At this time of year people begin to feel conscious of their over indulgence during Christmas. It is a time to consider a change of diet. Reducing calories. Eating more veg.
It is also atime for reflection on the year as it ends, and a time to look forward to a new year, a new start, fresh slate.
For some people this is a positive experience filled with happy memories and bright expectation. For others it is a very negative time full of regrets and hopelessness.
Following the principle of “Kingdom first” though, any reflection should first and foremost be spiritual.
What indulgences have I had this year? What worldly habits or temptations have I succumbed to? Things I know are “bad” for me, that make me “fat” in the ways of the world? What harmful thoughts do I need to stop feeding myself?
Just as going on a diet is not the way to get fit and lose weight (we don’t really need the experts to tell us that they don’t work, don’t last, and don’t make lasting change!) but instead one must make lifestyle changes, tackle habits and triggers for poor eating choices in order to make changes that are permanent, so it is with our spiritual health. If you are making poor choices on what to feed your soul – who you hang around with, what you watch, what you read, what you are focusing on, the actions you take – then a “diet” of some guilt based fast, a “giving up” is not going to help.
You need to look at what makes you vulnerable to those bad choices. You need to look at feeding yourself with “whatever things are true, whatever things are honest, whatever things are just, whatever things are pure, whatever things are lovely, whatever things are of good report” (Phillipians 4:8 MEV).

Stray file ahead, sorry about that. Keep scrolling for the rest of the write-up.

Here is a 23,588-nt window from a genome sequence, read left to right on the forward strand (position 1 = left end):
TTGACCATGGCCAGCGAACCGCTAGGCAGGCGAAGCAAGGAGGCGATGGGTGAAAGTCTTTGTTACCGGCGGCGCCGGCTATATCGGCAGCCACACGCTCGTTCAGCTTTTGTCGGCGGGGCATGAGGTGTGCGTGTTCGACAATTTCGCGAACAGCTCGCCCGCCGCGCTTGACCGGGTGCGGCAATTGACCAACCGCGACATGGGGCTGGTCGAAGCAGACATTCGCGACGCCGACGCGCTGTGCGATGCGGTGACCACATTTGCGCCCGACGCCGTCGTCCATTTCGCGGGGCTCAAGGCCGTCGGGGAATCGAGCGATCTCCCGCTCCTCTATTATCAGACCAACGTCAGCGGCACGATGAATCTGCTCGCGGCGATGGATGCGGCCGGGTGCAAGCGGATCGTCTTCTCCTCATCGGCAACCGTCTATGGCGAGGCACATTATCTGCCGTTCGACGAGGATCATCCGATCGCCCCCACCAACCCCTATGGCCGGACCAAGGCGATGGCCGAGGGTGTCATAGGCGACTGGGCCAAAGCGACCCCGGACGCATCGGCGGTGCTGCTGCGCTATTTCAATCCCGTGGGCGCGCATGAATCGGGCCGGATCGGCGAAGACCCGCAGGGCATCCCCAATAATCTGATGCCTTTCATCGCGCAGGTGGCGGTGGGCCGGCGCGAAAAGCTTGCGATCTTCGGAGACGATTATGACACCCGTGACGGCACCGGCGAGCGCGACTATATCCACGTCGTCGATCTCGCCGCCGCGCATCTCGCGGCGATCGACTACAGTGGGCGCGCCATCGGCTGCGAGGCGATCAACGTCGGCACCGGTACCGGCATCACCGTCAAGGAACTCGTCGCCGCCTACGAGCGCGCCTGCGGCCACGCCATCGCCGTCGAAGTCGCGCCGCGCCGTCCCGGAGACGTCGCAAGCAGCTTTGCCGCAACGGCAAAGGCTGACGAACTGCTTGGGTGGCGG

Focus on the right things rather than trying to give up the bad. That’s the Kingdom way. The Holy Spirit convicts of righteousness not sin (John 16:8)
Look at your spiritual “activity” levels. Are you lazy? Do you make an effort to pursue the things of God? Are you active in your church? In your community? Do you use your gifts or have you buried your talents in the ground rather than take the time and energy – and risk – to use them and therefore multiply them (Matthew 25:14-28)?
What spiritual lessons can you take from this year and how can they guide you in the new year?
Look back on the ways God has worked in your life throughout the year. See how He has turned all things to your good – and be honest enough to see where you have stopped Him from doing that by your wilful actions. Those times when, if you are honest, you knew you were going against His best plan and purpose and stepped out from under that covering promise.
Let’s before God over the next few days with our honest evaluation and ask the Holy Spirit to illuminate any areas we have missed.
Lay it all before Him and just spend time with Him, letting the Holy Spirit minister to you, to the hurts, the pains, the disappointments.
Let God have those desires of your heart, the hopes and dreams for next year.
Lay down the burdens and let go of the things that have been holding you back. Write it out if that is it what works for you, or speak it out.
Instead of making New Year resolutions, make a list of Scriptures that proclaim God’s promises over your life and consciously purpose to start 2016 firmly holding on to them. Have a list of 10 Scriptures and resolve to confess them and stand on them in faith. I can promise you that that will be a far more powerful and effective way to make changes in your life that any resolution!
“But seek first the kingdom of God and His righteousness, and all these things shall be given to you” (Matthew 6:33 MEV).